- Enter a server name in the Package SQL Server box. This server is used for storing the SSIS packages generated by TimeXtender. If you do not enter a value in this field, the packages are stored on the database server.
- In the Authentication list, click on the type of authentication you want to use. Enter a Username and Password if required by the authentication type you have selected.
- Select Enable remote SSIS execution to enable the execution of SSIS packages on a remote server and enter the details for the remote server below. Note that you will need to install the Remote SSIS Execution service on the remote server. It can be downloaded from the support site, https://support.timextender.com.
- In the Simple Mode list, click Enabled if you want to set all tables in the data warehouse to Simple Mode. See Simple Mode for more information.
- Click Test Connection to verify that the connection is working.
- Click Advanced Settings to access the advanced settings for the data warehouse. These are all optional.
- If you want to add additional connection strings, enter them in the Connection String Properties box.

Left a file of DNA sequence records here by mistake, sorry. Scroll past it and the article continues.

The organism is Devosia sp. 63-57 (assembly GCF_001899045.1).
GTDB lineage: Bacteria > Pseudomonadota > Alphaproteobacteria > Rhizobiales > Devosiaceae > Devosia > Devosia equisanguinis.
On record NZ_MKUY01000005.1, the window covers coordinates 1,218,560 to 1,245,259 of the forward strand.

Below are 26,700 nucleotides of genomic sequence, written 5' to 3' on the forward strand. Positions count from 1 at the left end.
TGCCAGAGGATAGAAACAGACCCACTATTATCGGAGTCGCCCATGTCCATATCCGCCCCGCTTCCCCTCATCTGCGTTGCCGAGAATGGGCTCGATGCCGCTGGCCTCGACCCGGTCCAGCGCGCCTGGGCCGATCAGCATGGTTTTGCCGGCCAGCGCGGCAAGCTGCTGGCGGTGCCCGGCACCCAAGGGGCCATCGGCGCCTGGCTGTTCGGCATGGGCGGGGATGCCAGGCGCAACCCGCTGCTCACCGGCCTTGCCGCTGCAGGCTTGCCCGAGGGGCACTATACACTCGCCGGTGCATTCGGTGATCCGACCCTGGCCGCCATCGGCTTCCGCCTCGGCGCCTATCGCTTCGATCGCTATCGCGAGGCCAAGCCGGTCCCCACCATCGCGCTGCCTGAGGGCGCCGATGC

- If you are deploying your data warehouse on Azure Synapse Analytics (formerly Azure SQL Data Warehouse), click on SQL Data Warehouse in the Deployment target list. For other versions of SQL Server, the version and edition can usually be auto-detected, and the setting can be left at its default. However, you can use the option to set the deployment target explicitly if you experience issues. Note: If you use Azure Synapse Analytics, some options and settings are not available due to the differences between this and other flavors of SQL Server. However, additional table settings are available to control Azure Synapse Analytics-specific options. The differences are noted when applicable throughout the user guide.